Wireless Direct Microampere Current in Wound Healing: Clinical and Immunohistological Data from Two Single Case Reports

Research output: Contribution to journalJournal article – Annual report year: 2019Researchpeer-review



  • Author: Lagoumintzis, George

    University of Patras, Greece

  • Author: Zagoriti, Zoi

    University of Patras, Greece

  • Author: Jensen, Mogens S.

    Department of Physics, Technical University of Denmark, Fysikvej, 2800, Kgs. Lyngby, Denmark

  • Author: Argyrakos, Theodoros

    Evaggelismos General Hospital, Greece

  • Author: Koutsojannis, Constantinos

    University of Patras, Greece

  • Author: Poulas, Konstantinos

    University of Patras, Greece

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Chronic pressure ulcers are hard-to-heal wounds that decrease the patient's quality of life. Wireless Micro Current Stimulation (WMCS) is an innovative, non-invasive, similar to electrode-based electrostimulation (ES) technology, that generates and transfers ions that are negatively-charged to the injured tissue, using accessible air gases as a transfer medium. WMCS is capable of generating similar tissue potentials, as electrode-based ES, for injured tissue. Here, through immunohistochemistry, we intended to characterize the induced tissue healing biological mechanisms that occur during WMCS therapy. Two single cases of bedridden due to serious stroke white men with chronic non-healing pressure ulcers have been treated with WMCS technology. WMCS suppresses inflammatory responses by decreasing the aggregation of granulocytes, followed by stimulating myofibroblastic activity and a new formation of collagen fibers, as depicted by immunohistochemistry. As a result, WMCS provides a special adjunct or stand-alone therapy choice for chronic and non-healing injuries, similar to electrode-based ES, but with added (i.e., contactless) benefits towards its establishment as a routine clinical wound healing regime.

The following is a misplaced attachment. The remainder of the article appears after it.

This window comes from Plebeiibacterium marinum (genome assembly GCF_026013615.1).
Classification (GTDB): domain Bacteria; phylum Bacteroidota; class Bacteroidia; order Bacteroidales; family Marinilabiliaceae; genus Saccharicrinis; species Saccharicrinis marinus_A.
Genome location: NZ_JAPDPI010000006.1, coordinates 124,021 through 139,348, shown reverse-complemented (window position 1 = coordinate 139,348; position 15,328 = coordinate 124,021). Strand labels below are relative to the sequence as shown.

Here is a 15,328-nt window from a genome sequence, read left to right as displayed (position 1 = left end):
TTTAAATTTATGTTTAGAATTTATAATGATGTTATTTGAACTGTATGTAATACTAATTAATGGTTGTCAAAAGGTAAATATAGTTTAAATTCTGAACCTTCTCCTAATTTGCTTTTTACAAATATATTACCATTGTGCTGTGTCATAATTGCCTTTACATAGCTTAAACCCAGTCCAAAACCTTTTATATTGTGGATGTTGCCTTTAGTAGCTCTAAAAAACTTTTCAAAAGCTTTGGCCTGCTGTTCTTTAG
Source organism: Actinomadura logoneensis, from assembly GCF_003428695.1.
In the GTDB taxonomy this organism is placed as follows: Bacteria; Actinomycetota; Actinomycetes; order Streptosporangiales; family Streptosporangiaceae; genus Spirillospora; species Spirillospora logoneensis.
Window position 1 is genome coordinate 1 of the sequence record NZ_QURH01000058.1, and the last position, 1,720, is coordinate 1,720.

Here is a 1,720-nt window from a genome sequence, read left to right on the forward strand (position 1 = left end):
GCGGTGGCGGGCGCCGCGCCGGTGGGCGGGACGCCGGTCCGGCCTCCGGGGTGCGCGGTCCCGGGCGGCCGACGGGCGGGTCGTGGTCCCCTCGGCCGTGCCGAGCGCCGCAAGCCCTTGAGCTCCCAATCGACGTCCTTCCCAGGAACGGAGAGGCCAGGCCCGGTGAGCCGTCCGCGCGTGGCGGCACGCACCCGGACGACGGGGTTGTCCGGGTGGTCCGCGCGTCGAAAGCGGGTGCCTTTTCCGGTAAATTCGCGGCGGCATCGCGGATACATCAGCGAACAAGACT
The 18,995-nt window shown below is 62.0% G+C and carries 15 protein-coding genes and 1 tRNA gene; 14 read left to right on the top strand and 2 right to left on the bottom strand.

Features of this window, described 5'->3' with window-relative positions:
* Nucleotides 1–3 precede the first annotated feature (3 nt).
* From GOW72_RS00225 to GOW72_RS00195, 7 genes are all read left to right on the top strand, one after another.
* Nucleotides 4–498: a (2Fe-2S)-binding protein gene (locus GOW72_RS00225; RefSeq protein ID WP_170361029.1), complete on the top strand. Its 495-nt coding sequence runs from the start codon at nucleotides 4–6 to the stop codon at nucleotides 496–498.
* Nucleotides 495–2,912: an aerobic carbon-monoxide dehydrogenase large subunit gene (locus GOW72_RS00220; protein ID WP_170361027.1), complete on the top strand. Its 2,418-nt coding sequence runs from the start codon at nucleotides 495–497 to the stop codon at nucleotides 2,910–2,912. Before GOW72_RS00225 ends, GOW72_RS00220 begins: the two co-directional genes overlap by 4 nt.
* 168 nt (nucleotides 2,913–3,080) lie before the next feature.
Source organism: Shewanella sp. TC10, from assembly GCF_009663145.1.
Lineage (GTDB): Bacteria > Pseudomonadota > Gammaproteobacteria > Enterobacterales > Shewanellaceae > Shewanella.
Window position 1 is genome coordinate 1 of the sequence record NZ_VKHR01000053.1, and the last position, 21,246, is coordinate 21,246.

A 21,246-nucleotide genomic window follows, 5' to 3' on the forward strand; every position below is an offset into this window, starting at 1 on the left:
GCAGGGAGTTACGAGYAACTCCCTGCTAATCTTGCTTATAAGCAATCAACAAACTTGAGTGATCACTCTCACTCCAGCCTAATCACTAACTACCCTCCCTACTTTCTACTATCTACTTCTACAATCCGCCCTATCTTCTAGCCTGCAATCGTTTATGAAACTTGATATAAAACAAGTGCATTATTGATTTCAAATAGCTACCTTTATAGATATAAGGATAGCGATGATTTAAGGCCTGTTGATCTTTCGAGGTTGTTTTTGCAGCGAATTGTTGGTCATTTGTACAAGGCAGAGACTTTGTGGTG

Original languageEnglish
Article number107
Issue number3
Number of pages12
Publication statusPublished - 2019
CitationsWeb of Science® Times Cited: No match on DOI

    Research areas

  • Chronic wounds, Electrical stimulation, Direct microcurrent, Nin-invasive, Pressure ulcer, Wireless technology

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ID: 192322916